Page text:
Fox Appreciation Day
"Let every fox take care of his own tail."
What does the fox say? The bark and scream of the fox is very loud, and often heard, but most other fox vocalizations are quieter and used for communication between individuals in close proximity. The most unusual is called "gekkering;" it's a guttural chattering with occasional yelps and howls!
Because Boxing Day, December 26th, used to be a day for fox hunting, we instead celebrate the intelligent fox in all its incarnations, particularly, the hardy Arctic Fox.
The Arctic fox (Vulpes lagopus), also known as the white fox, polar fox, or snow fox, is a small fox native to the Arctic regions of the Northern Hemisphere and common throughout the Arctic tundra biome. It is well adapted to living in cold environments, and is best known for its thick, warm fur that is also used as camouflage. On average, Arctic foxes only live 3-4 years in the wild.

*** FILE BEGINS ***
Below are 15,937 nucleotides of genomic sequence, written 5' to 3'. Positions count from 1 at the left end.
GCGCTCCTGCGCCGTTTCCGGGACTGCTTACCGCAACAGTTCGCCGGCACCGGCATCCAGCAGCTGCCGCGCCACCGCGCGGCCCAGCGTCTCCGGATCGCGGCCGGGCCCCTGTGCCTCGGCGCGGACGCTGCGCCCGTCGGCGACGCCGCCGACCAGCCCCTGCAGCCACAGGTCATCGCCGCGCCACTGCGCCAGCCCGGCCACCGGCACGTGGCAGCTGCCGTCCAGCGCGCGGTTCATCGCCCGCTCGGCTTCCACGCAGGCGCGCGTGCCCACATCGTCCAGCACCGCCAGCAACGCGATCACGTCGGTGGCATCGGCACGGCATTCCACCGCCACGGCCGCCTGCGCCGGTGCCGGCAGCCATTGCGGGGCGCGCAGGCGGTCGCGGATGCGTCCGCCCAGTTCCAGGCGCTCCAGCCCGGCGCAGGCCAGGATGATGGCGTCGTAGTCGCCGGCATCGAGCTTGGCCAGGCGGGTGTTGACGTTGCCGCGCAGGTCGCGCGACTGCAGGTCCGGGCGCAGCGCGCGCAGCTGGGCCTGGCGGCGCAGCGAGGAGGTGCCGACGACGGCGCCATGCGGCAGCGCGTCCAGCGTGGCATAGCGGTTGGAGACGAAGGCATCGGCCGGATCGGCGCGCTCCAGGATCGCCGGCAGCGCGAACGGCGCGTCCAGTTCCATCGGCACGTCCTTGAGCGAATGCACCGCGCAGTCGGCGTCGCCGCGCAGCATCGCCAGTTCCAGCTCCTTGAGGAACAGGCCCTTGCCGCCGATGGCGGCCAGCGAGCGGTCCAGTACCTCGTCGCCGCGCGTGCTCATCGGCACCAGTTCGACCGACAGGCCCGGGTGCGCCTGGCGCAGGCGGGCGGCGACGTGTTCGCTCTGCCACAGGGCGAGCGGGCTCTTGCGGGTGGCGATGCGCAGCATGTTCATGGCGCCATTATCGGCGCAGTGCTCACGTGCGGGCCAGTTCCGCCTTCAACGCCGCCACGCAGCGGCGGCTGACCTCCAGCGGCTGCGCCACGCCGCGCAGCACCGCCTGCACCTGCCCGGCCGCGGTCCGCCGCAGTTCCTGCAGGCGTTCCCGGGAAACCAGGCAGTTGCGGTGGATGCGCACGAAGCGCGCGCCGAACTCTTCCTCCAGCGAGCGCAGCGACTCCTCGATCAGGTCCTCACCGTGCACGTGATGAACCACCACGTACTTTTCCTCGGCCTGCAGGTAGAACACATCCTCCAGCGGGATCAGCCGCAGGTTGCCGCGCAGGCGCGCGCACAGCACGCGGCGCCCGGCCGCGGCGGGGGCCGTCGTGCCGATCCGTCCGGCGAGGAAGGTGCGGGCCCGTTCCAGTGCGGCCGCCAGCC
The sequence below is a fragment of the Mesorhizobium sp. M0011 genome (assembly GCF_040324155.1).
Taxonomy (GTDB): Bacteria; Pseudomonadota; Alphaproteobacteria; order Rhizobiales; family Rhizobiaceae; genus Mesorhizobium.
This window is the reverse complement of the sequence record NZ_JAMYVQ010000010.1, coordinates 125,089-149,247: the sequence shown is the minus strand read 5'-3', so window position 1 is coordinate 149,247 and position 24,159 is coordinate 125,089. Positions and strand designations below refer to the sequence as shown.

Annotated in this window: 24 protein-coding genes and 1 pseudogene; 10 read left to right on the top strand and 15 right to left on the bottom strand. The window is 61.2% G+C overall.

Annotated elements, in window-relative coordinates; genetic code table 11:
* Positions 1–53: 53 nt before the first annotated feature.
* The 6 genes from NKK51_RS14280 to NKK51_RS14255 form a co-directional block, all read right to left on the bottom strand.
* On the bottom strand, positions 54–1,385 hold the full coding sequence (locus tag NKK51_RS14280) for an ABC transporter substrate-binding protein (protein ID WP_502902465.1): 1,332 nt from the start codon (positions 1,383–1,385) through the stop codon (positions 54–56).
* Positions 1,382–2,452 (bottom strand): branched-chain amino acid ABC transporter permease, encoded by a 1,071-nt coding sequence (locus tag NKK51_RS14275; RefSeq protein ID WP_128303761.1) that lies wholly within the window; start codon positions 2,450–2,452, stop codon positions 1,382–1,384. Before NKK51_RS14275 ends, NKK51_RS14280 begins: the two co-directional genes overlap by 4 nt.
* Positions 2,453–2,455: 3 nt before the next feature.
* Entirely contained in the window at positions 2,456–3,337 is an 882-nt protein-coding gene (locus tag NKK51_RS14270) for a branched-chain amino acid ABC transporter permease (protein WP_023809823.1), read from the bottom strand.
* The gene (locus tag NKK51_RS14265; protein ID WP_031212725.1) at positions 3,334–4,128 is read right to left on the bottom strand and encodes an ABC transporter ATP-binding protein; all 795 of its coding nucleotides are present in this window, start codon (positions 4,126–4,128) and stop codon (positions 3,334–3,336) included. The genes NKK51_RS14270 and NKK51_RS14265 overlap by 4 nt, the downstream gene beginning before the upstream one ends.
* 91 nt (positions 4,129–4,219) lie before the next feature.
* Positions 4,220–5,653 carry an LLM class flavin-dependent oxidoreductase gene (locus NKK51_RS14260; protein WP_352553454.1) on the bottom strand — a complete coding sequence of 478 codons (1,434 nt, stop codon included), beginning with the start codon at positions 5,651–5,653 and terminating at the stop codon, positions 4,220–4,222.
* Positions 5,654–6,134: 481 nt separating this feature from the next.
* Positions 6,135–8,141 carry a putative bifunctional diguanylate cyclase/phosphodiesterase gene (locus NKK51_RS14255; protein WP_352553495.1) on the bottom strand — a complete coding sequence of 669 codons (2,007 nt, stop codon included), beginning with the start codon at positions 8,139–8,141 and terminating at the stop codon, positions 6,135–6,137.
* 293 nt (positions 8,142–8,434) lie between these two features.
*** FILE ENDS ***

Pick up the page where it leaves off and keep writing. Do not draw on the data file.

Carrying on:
Arctic foxes must endure a temperature difference of up to 90-100°C between the external environment and their internal core temperature. To prevent heat loss, the Arctic fox curls up tightly tucking its legs and head under its body and behind its furry tail.
The color of the fox’s coat also determines where they are most likely to be found. The white morph mainly lives inland and blends in with the snowy tundra, while the blue morph occupies the coasts because its dark color blends in with the cliffs and rocks.
This tartan by Carol A.L. Martin, "represents the changing colour phases of the thick fur coat of the Arctic fox, which are shades of brown in summer and white and bluish-grey in winter. Their eyes are often a deep golden yellow. The Arctic fox is native to Arctic regions of the Northern Hemisphere and is the only land mammal native to Iceland."
For more on the Arctic Fox of Iceland, click the fox!